As the plane landed, it was still light out. Along the runway, we saw many one-story buildings and trucks with people standing on top watching the plane land. I say this because most airports in the US will not allow people so close for fear of someone shooting a plane down.
Upon landing, we exchanged money and got a taxi from the taxi stand. When possible, you do not get a taxi on the street - they will rip you off. The stand gives you a reasonable fee (300 Rs for about a half-hour ride for us - approx. $6).
As soon as we left the airport, the smog hit us. This haziness is the norm in Delhi. Unlike the dust of Rajasthan, this stuff is clearly exhaust, and everything has a tinge of black on it once you leave a building. Most motorcylce drivers go around with bandanas covering their faces so they don’t breath too much of it in, but I don’t know how effective it is. While I’ve heard descriptions of the smog as having a bad smell, to me it seems like a sweet smell—I can’t decide if I like the odor, but I know for sure that my nose and throat do not appreciate the particles:).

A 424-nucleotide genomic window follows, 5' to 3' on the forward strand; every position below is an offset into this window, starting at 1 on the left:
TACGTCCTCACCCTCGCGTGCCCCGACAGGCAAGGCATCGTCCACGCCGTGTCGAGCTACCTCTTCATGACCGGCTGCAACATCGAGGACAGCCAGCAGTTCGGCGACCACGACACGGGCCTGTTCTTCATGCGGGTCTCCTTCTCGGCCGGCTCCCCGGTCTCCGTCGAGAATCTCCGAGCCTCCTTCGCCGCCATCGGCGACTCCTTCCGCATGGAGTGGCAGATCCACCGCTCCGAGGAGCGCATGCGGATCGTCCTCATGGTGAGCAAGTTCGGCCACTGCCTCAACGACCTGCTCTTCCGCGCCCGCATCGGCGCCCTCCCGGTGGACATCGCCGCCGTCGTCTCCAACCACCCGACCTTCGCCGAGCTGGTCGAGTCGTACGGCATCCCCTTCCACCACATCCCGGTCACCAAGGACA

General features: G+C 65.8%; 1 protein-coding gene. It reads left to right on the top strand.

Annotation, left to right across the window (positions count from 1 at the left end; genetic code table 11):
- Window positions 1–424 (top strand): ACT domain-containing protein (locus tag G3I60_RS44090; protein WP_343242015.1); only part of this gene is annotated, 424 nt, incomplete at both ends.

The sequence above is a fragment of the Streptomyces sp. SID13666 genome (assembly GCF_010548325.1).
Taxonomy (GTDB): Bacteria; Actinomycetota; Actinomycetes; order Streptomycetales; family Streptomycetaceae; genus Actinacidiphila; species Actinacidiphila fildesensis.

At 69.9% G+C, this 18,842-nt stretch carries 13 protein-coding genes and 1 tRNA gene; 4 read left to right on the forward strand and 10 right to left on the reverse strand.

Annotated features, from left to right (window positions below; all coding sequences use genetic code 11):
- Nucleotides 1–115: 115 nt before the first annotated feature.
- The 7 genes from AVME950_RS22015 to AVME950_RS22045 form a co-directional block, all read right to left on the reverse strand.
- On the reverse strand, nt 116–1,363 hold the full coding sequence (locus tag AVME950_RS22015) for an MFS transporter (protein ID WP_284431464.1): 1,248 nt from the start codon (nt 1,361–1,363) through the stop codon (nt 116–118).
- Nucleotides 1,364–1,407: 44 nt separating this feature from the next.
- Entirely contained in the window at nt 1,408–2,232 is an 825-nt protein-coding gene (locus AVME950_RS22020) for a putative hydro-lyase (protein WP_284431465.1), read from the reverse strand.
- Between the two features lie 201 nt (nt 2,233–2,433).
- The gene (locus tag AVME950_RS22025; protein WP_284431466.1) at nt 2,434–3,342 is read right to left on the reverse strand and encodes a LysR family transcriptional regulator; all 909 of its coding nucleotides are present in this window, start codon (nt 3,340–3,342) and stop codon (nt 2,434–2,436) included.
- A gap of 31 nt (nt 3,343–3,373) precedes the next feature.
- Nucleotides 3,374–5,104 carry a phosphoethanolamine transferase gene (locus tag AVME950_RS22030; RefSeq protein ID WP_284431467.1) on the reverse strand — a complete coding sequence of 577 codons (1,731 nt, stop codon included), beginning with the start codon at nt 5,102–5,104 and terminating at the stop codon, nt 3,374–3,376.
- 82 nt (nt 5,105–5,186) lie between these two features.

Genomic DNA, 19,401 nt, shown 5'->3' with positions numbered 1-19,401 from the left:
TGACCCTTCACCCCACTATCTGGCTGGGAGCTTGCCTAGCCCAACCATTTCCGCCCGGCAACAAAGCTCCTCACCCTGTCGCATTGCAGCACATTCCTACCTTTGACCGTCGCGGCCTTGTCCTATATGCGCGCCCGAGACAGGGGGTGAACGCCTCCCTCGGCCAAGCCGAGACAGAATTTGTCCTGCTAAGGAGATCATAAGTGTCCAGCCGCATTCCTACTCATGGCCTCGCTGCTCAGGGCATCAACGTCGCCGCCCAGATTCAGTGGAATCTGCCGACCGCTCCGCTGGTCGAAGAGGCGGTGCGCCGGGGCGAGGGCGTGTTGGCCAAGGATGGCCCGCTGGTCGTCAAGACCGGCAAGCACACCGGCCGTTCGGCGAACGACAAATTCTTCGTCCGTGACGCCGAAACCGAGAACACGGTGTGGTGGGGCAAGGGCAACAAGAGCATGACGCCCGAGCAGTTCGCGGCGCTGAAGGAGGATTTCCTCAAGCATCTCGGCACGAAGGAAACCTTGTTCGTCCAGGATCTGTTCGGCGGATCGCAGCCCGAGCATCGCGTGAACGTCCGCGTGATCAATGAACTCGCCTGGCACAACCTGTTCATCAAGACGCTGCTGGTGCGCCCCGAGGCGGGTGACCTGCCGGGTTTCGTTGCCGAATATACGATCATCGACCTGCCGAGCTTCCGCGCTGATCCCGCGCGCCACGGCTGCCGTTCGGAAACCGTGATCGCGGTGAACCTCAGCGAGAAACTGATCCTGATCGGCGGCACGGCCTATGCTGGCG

Upon finding our taxi, we were mobbed by three people to help us with luggage (we didn’t need help, but didn’t have a choice). They asked for money afterward, but we were too overwhelmed and hid in the taxi. On leaving the airport, our driver picked up a policeman and dropped him off free of charge 5 minutes down the road.
In The first 10 or so minutes driving throught he night (by this point), everything near the airport was under construction. The ride was RIDICULOUS, but I will save all driving-related comments for a long entry on the topic.
Upon getting to the hotel in Connaught Place (a large circle at the “center” of New Delhi), we agian gave up our backpacks to a porter (not by choice) who carried it to the rooms. Each room has a circuit breaker right outside of it that you turn on before entering to have power in your room. There are ten more switches in the room than electrical devices, so you typically press all of them a couple of times to find some light. While the switches look different, the main difference is operational - push down for power, and push up to turn the power off. Our bathroom had a western toilet and toilet paper - not always true or expected in hotels. Toilets in india are often a hole in the ground with a faucet and cup near it - when you are done with the toilet, you use the cup with water to clean yourself. There was also a bucket and cup for bathing - we used the shower head for showering, but again, this should not be expected.
We then ventured into Connaught Place for dinner, which is an experience deserving its own entry.